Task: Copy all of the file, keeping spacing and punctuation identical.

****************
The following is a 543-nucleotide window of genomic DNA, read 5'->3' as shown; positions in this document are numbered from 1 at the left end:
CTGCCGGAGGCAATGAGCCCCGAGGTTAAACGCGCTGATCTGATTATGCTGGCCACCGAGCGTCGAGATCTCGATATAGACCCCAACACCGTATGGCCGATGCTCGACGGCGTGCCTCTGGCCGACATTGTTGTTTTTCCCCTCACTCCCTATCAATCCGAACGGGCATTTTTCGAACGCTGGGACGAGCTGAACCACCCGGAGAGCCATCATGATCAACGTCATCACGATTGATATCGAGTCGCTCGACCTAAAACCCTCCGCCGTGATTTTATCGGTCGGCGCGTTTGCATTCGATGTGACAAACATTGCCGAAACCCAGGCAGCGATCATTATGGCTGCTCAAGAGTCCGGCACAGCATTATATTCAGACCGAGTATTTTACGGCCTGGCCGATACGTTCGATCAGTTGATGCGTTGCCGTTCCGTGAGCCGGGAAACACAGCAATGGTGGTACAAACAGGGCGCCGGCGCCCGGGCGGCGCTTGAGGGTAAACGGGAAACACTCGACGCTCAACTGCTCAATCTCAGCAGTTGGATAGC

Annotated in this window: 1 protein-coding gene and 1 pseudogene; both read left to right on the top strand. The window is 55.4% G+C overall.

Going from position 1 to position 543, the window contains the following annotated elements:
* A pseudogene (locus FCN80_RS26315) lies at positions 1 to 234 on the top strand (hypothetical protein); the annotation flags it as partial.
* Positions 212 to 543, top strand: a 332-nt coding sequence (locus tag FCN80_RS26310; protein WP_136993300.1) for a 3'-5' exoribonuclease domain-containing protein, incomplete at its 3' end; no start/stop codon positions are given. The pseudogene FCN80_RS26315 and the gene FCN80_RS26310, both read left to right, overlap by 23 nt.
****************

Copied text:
The following is a 543-nucleotide window of genomic DNA, read 5'->3' as shown; positions in this document are numbered from 1 at the left end:
CTGCCGGAGGCAATGAGCCCCGAGGTTAAACGCGCTGATCTGATTATGCTGGCCACCGAGCGTCGAGATCTCGATATAGACCCCAACACCGTATGGCCGATGCTCGACGGCGTGCCTCTGGCCGACATTGTTGTTTTTCCCCTCACTCCCTATCAATCCGAACGGGCATTTTTCGAACGCTGGGACGAGCTGAACCACCCGGAGAGCCATCATGATCAACGTCATCACGATTGATATCGAGTCGCTCGACCTAAAACCCTCCGCCGTGATTTTATCGGTCGGCGCGTTTGCATTCGATGTGACAAACATTGCCGAAACCCAGGCAGCGATCATTATGGCTGCTCAAGAGTCCGGCACAGCATTATATTCAGACCGAGTATTTTACGGCCTGGCCGATACGTTCGATCAGTTGATGCGTTGCCGTTCCGTGAGCCGGGAAACACAGCAATGGTGGTACAAACAGGGCGCCGGCGCCCGGGCGGCGCTTGAGGGTAAACGGGAAACACTCGACGCTCAACTGCTCAATCTCAGCAGTTGGATAGC

Annotated in this window: 1 protein-coding gene and 1 pseudogene; both read left to right on the top strand. The window is 55.4% G+C overall.

Going from position 1 to position 543, the window contains the following annotated elements:
* A pseudogene (locus FCN80_RS26315) lies at positions 1 to 234 on the top strand (hypothetical protein); the annotation flags it as partial.
* Positions 212 to 543, top strand: a 332-nt coding sequence (locus tag FCN80_RS26310; protein WP_136993300.1) for a 3'-5' exoribonuclease domain-containing protein, incomplete at its 3' end; no start/stop codon positions are given. The pseudogene FCN80_RS26315 and the gene FCN80_RS26310, both read left to right, overlap by 23 nt.